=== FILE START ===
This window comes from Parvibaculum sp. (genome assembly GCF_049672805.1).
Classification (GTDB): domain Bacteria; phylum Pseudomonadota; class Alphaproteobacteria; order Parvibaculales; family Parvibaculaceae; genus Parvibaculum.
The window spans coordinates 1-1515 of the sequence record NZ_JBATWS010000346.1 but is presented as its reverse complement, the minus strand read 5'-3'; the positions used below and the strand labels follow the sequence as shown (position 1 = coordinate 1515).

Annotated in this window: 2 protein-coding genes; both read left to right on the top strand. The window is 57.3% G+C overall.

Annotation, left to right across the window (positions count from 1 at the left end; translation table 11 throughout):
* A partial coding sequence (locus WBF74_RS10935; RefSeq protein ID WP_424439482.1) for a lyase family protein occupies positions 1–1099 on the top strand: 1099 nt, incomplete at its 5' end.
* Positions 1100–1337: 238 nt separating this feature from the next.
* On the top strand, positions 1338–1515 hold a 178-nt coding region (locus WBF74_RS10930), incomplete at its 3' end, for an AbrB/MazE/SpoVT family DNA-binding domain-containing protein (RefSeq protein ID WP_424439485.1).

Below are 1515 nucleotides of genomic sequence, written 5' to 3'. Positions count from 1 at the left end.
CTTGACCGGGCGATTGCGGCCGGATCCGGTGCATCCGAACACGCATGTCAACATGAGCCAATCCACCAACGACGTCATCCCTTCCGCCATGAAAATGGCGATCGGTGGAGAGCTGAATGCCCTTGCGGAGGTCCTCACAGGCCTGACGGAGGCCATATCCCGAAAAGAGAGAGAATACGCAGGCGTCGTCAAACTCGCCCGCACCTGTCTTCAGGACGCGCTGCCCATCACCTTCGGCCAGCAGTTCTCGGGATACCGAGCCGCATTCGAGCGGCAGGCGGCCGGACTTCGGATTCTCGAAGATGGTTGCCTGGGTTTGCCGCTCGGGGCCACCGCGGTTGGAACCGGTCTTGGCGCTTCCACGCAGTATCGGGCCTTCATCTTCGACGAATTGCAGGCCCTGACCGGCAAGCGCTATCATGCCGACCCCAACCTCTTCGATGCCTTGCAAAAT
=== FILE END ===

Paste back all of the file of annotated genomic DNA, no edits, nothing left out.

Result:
This window comes from Parvibaculum sp. (genome assembly GCF_049672805.1).
Classification (GTDB): domain Bacteria; phylum Pseudomonadota; class Alphaproteobacteria; order Parvibaculales; family Parvibaculaceae; genus Parvibaculum.
The window spans coordinates 1-1515 of the sequence record NZ_JBATWS010000346.1 but is presented as its reverse complement, the minus strand read 5'-3'; the positions used below and the strand labels follow the sequence as shown (position 1 = coordinate 1515).

Annotated in this window: 2 protein-coding genes; both read left to right on the top strand. The window is 57.3% G+C overall.

Annotation, left to right across the window (positions count from 1 at the left end; translation table 11 throughout):
* A partial coding sequence (locus WBF74_RS10935; RefSeq protein ID WP_424439482.1) for a lyase family protein occupies positions 1–1099 on the top strand: 1099 nt, incomplete at its 5' end.
* Positions 1100–1337: 238 nt separating this feature from the next.
* On the top strand, positions 1338–1515 hold a 178-nt coding region (locus WBF74_RS10930), incomplete at its 3' end, for an AbrB/MazE/SpoVT family DNA-binding domain-containing protein (RefSeq protein ID WP_424439485.1).

Below are 1515 nucleotides of genomic sequence, written 5' to 3'. Positions count from 1 at the left end.
CTTGACCGGGCGATTGCGGCCGGATCCGGTGCATCCGAACACGCATGTCAACATGAGCCAATCCACCAACGACGTCATCCCTTCCGCCATGAAAATGGCGATCGGTGGAGAGCTGAATGCCCTTGCGGAGGTCCTCACAGGCCTGACGGAGGCCATATCCCGAAAAGAGAGAGAATACGCAGGCGTCGTCAAACTCGCCCGCACCTGTCTTCAGGACGCGCTGCCCATCACCTTCGGCCAGCAGTTCTCGGGATACCGAGCCGCATTCGAGCGGCAGGCGGCCGGACTTCGGATTCTCGAAGATGGTTGCCTGGGTTTGCCGCTCGGGGCCACCGCGGTTGGAACCGGTCTTGGCGCTTCCACGCAGTATCGGGCCTTCATCTTCGACGAATTGCAGGCCCTGACCGGCAAGCGCTATCATGCCGACCCCAACCTCTTCGATGCCTTGCAAAAT